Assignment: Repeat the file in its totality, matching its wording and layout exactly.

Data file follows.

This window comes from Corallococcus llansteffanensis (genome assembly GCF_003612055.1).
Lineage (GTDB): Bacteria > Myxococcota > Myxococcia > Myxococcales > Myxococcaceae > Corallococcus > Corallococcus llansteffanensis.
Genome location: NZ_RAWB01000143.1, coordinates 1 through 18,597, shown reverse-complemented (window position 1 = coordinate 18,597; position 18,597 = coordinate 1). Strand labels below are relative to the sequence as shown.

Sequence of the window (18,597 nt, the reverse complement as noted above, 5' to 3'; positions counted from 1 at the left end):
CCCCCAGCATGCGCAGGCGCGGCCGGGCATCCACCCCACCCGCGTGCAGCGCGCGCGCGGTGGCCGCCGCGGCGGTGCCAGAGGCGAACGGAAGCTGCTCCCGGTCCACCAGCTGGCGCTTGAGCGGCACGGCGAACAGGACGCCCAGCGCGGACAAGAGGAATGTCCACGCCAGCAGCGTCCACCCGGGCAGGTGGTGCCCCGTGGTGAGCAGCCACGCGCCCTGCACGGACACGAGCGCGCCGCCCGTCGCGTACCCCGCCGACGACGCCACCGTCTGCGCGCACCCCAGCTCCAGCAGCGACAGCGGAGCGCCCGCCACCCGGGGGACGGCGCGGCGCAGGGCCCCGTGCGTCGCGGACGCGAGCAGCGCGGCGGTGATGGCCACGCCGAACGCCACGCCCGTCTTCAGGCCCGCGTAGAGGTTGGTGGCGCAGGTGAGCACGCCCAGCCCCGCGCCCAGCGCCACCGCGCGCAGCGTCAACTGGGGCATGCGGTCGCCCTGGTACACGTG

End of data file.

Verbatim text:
This window comes from Corallococcus llansteffanensis (genome assembly GCF_003612055.1).
Lineage (GTDB): Bacteria > Myxococcota > Myxococcia > Myxococcales > Myxococcaceae > Corallococcus > Corallococcus llansteffanensis.
Genome location: NZ_RAWB01000143.1, coordinates 1 through 18,597, shown reverse-complemented (window position 1 = coordinate 18,597; position 18,597 = coordinate 1). Strand labels below are relative to the sequence as shown.

Sequence of the window (18,597 nt, the reverse complement as noted above, 5' to 3'; positions counted from 1 at the left end):
CCCCCAGCATGCGCAGGCGCGGCCGGGCATCCACCCCACCCGCGTGCAGCGCGCGCGCGGTGGCCGCCGCGGCGGTGCCAGAGGCGAACGGAAGCTGCTCCCGGTCCACCAGCTGGCGCTTGAGCGGCACGGCGAACAGGACGCCCAGCGCGGACAAGAGGAATGTCCACGCCAGCAGCGTCCACCCGGGCAGGTGGTGCCCCGTGGTGAGCAGCCACGCGCCCTGCACGGACACGAGCGCGCCGCCCGTCGCGTACCCCGCCGACGACGCCACCGTCTGCGCGCACCCCAGCTCCAGCAGCGACAGCGGAGCGCCCGCCACCCGGGGGACGGCGCGGCGCAGGGCCCCGTGCGTCGCGGACGCGAGCAGCGCGGCGGTGATGGCCACGCCGAACGCCACGCCCGTCTTCAGGCCCGCGTAGAGGTTGGTGGCGCAGGTGAGCACGCCCAGCCCCGCGCCCAGCGCCACCGCGCGCAGCGTCAACTGGGGCATGCGGTCGCCCTGGTACACGTG